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03 Oct 2022

Virtual insanity

Virtual insanity

Jack Newey, portfolio director, Conference News and International Confex, says it’s not about in-person vs virtual events anymore. Instead, event organisers should focus on client objectives.

One of my favourite songs is ‘Virtual Insanity’ by Jamiroquai. One of their lyrics read: “this virtual insanity we're living in / has got to change, yeah / things will never be the same.” I find these lyrics speak to the current positioning of virtual events.

Many suppliers, and even event organisers, feel like the virtual event market is slipping away, potentially permanently, now that live is returning.

But I disagree.

One of the main conversations I am having with event organisers over the past 12 months, is the return to live and what this means for virtual events.

During the height of the pandemic, online events seemed to be the only solution for our industry. They were a fantastic way for keeping us engaged with our audiences and opened the door for connecting delegates across the world in a safe and sustainable way.

This hasn’t changed, although in-person events are returning, it doesn’t take away from the fact that virtual and hybrid events bring many benefits to both organisers and audiences.

Objectives over delivery

So, what does this mean for our industry? Having recently hosted an advisory board call for the upcoming Global Event Tech Summit, it was clear that the mindset of event organisers is shifting. Before the pandemic, event technology, as a rule, was seen as any solution organisers could bring to an event to enhance engagement or delegate experience.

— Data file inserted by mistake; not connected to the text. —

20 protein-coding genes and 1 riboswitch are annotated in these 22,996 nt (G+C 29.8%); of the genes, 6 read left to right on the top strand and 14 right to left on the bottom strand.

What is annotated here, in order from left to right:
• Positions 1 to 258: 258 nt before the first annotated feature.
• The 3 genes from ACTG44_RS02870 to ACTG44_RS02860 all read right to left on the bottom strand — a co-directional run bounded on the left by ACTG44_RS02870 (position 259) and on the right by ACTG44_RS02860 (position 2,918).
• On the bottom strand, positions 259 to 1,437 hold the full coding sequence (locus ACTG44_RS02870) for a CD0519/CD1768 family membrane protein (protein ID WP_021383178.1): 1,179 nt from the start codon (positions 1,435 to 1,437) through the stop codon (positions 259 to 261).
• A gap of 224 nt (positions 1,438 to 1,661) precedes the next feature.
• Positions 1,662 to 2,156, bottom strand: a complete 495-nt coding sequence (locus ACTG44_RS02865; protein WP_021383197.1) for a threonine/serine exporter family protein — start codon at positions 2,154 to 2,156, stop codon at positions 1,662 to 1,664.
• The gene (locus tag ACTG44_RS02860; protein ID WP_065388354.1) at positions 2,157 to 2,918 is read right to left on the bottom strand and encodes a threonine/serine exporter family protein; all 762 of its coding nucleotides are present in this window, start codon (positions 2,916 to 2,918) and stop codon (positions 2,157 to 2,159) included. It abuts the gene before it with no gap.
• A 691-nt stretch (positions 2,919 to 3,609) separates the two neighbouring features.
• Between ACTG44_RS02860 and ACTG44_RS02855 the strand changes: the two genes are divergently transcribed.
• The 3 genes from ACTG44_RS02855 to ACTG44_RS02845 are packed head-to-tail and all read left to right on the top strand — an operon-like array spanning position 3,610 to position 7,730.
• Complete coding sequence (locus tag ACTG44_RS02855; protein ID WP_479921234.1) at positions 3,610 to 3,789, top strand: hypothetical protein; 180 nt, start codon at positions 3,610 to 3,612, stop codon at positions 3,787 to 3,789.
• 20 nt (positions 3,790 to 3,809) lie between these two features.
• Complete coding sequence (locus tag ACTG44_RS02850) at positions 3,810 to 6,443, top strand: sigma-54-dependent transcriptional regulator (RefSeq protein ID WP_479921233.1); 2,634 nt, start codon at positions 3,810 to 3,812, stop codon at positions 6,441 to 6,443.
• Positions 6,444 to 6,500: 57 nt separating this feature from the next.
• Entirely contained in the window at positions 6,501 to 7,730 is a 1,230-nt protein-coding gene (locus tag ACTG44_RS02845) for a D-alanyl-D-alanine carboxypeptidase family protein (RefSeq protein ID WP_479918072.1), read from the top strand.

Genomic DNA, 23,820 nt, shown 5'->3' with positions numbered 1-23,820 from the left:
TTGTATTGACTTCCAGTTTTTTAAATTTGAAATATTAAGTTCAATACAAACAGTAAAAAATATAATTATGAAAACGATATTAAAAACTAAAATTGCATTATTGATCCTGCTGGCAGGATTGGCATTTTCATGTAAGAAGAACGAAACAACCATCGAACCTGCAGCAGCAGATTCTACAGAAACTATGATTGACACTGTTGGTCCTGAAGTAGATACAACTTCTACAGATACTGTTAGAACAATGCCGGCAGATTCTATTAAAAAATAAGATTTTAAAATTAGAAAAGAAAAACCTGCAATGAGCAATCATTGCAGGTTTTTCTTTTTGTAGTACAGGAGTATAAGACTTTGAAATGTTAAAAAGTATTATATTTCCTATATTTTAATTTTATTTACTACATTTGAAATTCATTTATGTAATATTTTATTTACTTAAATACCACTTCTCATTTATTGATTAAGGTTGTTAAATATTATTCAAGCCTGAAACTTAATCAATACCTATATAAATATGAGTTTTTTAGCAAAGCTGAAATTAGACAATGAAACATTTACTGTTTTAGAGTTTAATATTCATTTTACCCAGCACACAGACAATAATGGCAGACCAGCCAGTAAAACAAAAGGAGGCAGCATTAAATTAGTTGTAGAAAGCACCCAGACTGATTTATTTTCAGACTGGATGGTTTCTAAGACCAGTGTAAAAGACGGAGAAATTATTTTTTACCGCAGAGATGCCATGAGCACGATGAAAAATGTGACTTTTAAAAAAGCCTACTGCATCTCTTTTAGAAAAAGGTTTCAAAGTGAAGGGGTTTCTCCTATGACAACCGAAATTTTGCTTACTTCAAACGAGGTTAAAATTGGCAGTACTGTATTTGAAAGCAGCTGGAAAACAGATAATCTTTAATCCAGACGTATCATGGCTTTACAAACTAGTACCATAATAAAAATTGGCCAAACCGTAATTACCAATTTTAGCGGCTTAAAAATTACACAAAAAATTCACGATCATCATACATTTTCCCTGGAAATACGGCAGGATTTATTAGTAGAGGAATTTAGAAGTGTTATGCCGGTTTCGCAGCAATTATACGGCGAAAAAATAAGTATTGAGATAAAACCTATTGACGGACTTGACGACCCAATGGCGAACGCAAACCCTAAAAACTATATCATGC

Throughout the pandemic, when in-person was no longer an option, the event technology conversation moved towards a live vs virtual mindset, which is completely against the true nature of what event technology should be.

According to event organisers, we can no longer look at events as live, virtual or hybrid. This is too reductionist; events shouldn’t be viewed as a ‘type’.

The narrative is now shifting towards strategy. The method in which the event is delivered must be based on the objectives. What do we want our delegates to get from the event?

Only once this is clearly defined, should we open the conversation to how we deliver, and whether implementing a digital strategy can help us achieve or even exceed these objectives.

It’s no longer platforms versus venues or organisers versus suppliers, we all need to take a holistic approach to allow events to thrive, no matter their modality.

We will be exploring this in depth at the Event Technology Theatre during International Confex, taking place at ExCeL London from 1-2 March 2023.

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